A business contact of mine emailed me recently and asked for my advice: “I’m a 50-something-year-old city president with a bank and I think I’m in trouble,” he said. He went on to explain that the things he has always done to win business were not working anymore. Thousands of hours working his craft to become a crackerjack salesman weren’t doing him any good now.
“What’s going on? Is it the economy?” he asked.
These types of conversations come up more frequently now in my interactions. I believe we are in the midst of a revolution of sorts. To be a Willy Loman-type salesperson, with briefcase in hand, has stopped being effective. It was the company salesperson that used to be the primary educator of prospects as they worked through the buying process in days past. That’s not so anymore.
Prospects now begin their search for a solution to their problems online — no longer by calling sales reps. The companies and individuals who provide those online answers are the ones in the driver’s seat to win business relationships. They literally pull customers in by luring them with information on demand. It’s a non-threatening and prospect-driven process. The prospects will self-determine how hot they are as leads.
You might be thinking, “Yeah yeah…that’s not new information. The Internet has been around for decades now.” The real question is this: How do you adapt if you are a seasoned salesperson? The good news is that the general skills you may have acquired from the old economy are not wasted — it’s just that the methods of communication and the ways you generate leads have changed.
So where do you start? Ask yourself these questions:
1. Do I really understand who my best possible customer is?
That may sound elementary, but I challenge you to think way deeper. What are the emotional triggers and motivations for someone to do business with you? Appeal to that.
2. Am I really an expert?
If you have all the knowledge you need locked up in your brain, you are doing yourself a disservice. Get that information out there so that your prospects can start to learn that you are the expert you say you are. Think content! Videos, white papers, ebooks, infographics, webinars — you get the idea.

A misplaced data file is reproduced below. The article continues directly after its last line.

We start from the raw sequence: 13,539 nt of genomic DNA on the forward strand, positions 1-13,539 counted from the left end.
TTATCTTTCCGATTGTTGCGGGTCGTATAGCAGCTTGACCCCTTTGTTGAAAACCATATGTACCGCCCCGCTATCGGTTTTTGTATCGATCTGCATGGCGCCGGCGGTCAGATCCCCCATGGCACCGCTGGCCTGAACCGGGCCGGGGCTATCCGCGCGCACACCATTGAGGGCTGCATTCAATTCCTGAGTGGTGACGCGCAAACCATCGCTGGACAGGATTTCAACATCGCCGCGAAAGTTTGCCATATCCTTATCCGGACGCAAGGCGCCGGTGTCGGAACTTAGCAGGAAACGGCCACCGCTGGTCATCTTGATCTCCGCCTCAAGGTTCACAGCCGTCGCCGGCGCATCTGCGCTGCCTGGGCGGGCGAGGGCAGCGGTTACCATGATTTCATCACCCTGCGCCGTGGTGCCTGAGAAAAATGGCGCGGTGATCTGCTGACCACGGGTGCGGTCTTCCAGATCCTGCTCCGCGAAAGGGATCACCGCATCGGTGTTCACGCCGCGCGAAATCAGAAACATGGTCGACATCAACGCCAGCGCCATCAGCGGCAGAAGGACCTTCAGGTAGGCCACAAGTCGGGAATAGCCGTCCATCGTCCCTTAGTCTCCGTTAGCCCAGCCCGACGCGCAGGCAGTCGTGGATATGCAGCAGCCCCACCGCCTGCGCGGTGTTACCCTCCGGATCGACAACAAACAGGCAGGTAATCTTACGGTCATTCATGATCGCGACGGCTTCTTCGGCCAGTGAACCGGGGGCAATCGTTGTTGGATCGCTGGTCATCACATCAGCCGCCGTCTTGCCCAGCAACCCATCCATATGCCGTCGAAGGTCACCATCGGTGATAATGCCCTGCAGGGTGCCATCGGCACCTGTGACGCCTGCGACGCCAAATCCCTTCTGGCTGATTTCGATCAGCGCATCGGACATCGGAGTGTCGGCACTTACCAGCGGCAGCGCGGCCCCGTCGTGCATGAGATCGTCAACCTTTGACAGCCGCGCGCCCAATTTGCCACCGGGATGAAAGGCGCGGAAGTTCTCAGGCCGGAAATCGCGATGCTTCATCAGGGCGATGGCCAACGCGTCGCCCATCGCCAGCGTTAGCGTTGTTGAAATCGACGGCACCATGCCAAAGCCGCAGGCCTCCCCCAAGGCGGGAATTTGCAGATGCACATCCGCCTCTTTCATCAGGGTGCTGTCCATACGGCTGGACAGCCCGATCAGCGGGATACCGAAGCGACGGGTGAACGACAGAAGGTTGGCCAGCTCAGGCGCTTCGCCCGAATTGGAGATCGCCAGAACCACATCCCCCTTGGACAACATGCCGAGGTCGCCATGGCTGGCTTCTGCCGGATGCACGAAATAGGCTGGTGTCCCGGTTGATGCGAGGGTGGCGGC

3. Am I connected digitally?
It’s time for a digital audit. Does your company have a website packed with useful information? Or is it still stuck in web 1.0 — merely a digital billboard? Can interested prospects qualify themselves by giving their contact information in exchange for downloading your remarkable content? Is social media created and updated regularly? Are custom emails built?
4. Do I have a defined system to move suspects to prospects and prospects to customers?
Skip the “touching base” calls only to be put off another month. Instead, let technology carry that load for you by automating the follow-up process. Try to get to a point where the only time you pick up the phone is when you have only the hottest of hot prospects interacting with you. Watch your close percentage skyrocket. Turn yourself into an order-taker.
5. How am I measuring your success?
Taking a look at your pipeline and forecasting sales is old school. Stop doing that. Imagine the data you will have when you can see how many people downloaded your ebook, and from there, how many requested a demo. Imagine actual percentages and work on maximizing them with different offers. Now you can accurately determine what your monthly, quarterly or yearly sales will be.
So is the salesperson dead? Has technology taken over this profession like it has so many others?
The answer is not yet and it probably never will. However, the strategy to be successful has certainly changed, and those who understand this will give themselves a competitive advantage. There is still time to adjust, but you certainly have to be dedicated to the effort — or risk becoming a dinosaur.
View article online: http://www.entrepreneur.com/article/251663
By Brian Barquilla
Brian Barquilla is the president of AdvantageB2B Consulting + Marketing and is an expert in marketing privately owned businesses. With more than 15 years of experience as a CEO, Brian holds degrees in marketing and management from Jacksonville University. He lives in North Florida with his wife Robin and their two children.
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